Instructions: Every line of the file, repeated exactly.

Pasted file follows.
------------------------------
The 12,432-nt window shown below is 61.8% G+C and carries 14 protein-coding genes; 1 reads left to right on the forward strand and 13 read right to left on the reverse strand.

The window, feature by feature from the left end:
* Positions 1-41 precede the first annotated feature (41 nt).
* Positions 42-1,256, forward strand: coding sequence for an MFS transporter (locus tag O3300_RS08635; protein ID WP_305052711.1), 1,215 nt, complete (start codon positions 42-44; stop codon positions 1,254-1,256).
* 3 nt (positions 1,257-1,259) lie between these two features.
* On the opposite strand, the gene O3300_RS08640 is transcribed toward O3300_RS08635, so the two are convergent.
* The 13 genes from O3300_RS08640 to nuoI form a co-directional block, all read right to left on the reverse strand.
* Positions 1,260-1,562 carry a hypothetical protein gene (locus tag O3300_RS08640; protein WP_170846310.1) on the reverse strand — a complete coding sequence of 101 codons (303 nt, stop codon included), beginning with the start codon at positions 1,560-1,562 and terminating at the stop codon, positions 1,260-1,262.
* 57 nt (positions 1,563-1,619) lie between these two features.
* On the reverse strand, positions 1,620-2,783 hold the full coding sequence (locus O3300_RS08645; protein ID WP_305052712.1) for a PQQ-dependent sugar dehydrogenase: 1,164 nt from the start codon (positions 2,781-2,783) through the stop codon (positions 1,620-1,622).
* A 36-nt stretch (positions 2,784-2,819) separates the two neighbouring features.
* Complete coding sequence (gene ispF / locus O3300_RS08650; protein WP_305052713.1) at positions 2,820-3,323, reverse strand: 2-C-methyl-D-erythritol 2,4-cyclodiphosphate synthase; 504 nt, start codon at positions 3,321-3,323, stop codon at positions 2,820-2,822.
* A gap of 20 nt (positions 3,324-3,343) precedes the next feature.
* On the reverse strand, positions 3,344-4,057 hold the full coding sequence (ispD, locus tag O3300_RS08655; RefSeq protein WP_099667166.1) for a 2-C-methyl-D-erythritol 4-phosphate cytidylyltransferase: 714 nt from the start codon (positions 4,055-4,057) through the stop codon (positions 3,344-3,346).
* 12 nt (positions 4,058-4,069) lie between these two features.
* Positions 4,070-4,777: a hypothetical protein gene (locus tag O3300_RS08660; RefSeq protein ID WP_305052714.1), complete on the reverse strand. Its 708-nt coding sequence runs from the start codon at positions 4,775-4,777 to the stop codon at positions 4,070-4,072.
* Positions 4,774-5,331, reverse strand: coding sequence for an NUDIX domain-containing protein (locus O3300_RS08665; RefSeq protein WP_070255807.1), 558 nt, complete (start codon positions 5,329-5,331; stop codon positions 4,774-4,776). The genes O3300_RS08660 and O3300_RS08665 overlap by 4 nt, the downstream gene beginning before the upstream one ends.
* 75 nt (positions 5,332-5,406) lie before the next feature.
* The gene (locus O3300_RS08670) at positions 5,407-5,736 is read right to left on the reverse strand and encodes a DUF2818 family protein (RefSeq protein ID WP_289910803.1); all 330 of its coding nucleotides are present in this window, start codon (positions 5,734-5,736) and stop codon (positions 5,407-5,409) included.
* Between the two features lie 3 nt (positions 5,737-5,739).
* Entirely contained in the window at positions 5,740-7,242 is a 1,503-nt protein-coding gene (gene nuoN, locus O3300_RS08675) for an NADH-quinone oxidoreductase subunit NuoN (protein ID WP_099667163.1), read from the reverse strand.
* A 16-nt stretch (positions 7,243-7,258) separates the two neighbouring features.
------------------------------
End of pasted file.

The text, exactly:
The 12,432-nt window shown below is 61.8% G+C and carries 14 protein-coding genes; 1 reads left to right on the forward strand and 13 read right to left on the reverse strand.

The window, feature by feature from the left end:
* Positions 1-41 precede the first annotated feature (41 nt).
* Positions 42-1,256, forward strand: coding sequence for an MFS transporter (locus tag O3300_RS08635; protein ID WP_305052711.1), 1,215 nt, complete (start codon positions 42-44; stop codon positions 1,254-1,256).
* 3 nt (positions 1,257-1,259) lie between these two features.
* On the opposite strand, the gene O3300_RS08640 is transcribed toward O3300_RS08635, so the two are convergent.
* The 13 genes from O3300_RS08640 to nuoI form a co-directional block, all read right to left on the reverse strand.
* Positions 1,260-1,562 carry a hypothetical protein gene (locus tag O3300_RS08640; protein WP_170846310.1) on the reverse strand — a complete coding sequence of 101 codons (303 nt, stop codon included), beginning with the start codon at positions 1,560-1,562 and terminating at the stop codon, positions 1,260-1,262.
* 57 nt (positions 1,563-1,619) lie between these two features.
* On the reverse strand, positions 1,620-2,783 hold the full coding sequence (locus O3300_RS08645; protein ID WP_305052712.1) for a PQQ-dependent sugar dehydrogenase: 1,164 nt from the start codon (positions 2,781-2,783) through the stop codon (positions 1,620-1,622).
* A 36-nt stretch (positions 2,784-2,819) separates the two neighbouring features.
* Complete coding sequence (gene ispF / locus O3300_RS08650; protein WP_305052713.1) at positions 2,820-3,323, reverse strand: 2-C-methyl-D-erythritol 2,4-cyclodiphosphate synthase; 504 nt, start codon at positions 3,321-3,323, stop codon at positions 2,820-2,822.
* A gap of 20 nt (positions 3,324-3,343) precedes the next feature.
* On the reverse strand, positions 3,344-4,057 hold the full coding sequence (ispD, locus tag O3300_RS08655; RefSeq protein WP_099667166.1) for a 2-C-methyl-D-erythritol 4-phosphate cytidylyltransferase: 714 nt from the start codon (positions 4,055-4,057) through the stop codon (positions 3,344-3,346).
* 12 nt (positions 4,058-4,069) lie between these two features.
* Positions 4,070-4,777: a hypothetical protein gene (locus tag O3300_RS08660; RefSeq protein ID WP_305052714.1), complete on the reverse strand. Its 708-nt coding sequence runs from the start codon at positions 4,775-4,777 to the stop codon at positions 4,070-4,072.
* Positions 4,774-5,331, reverse strand: coding sequence for an NUDIX domain-containing protein (locus O3300_RS08665; RefSeq protein WP_070255807.1), 558 nt, complete (start codon positions 5,329-5,331; stop codon positions 4,774-4,776). The genes O3300_RS08660 and O3300_RS08665 overlap by 4 nt, the downstream gene beginning before the upstream one ends.
* 75 nt (positions 5,332-5,406) lie before the next feature.
* The gene (locus O3300_RS08670) at positions 5,407-5,736 is read right to left on the reverse strand and encodes a DUF2818 family protein (RefSeq protein ID WP_289910803.1); all 330 of its coding nucleotides are present in this window, start codon (positions 5,734-5,736) and stop codon (positions 5,407-5,409) included.
* Between the two features lie 3 nt (positions 5,737-5,739).
* Entirely contained in the window at positions 5,740-7,242 is a 1,503-nt protein-coding gene (gene nuoN, locus O3300_RS08675) for an NADH-quinone oxidoreductase subunit NuoN (protein ID WP_099667163.1), read from the reverse strand.
* A 16-nt stretch (positions 7,243-7,258) separates the two neighbouring features.